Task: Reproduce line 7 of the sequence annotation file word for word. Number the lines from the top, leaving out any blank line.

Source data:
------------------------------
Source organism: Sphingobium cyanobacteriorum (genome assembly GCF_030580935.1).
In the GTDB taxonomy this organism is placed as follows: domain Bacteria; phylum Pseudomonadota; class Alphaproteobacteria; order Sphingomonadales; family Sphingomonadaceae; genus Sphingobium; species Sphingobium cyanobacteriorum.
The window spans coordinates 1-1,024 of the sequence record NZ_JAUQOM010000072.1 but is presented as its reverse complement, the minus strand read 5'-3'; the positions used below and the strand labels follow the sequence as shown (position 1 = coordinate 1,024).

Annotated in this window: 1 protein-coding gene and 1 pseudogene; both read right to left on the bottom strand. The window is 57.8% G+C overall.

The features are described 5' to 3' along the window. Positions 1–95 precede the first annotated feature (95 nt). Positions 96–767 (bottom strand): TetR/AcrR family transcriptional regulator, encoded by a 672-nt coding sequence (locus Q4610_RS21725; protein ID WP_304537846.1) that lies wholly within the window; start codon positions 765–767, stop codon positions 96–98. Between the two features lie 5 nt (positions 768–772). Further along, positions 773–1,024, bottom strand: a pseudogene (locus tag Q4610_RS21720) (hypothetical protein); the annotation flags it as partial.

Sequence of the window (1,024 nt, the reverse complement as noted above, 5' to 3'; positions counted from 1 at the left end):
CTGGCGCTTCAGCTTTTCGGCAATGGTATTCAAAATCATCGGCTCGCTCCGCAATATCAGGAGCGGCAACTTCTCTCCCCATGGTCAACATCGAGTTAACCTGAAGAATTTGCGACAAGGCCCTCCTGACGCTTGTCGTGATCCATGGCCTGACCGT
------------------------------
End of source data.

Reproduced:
CTGGCGCTTCAGCTTTTCGGCAATGGTATTCAAAATCATCGGCTCGCTCCGCAATATCAGGAGCGGCAACTTCTCTCCCCATGGTCAACATCGAGTTAACCTGAAGAATTTGCGACAAGGCCCTCCTGACGCTTGTCGTGATCCATGGCCTGACCGT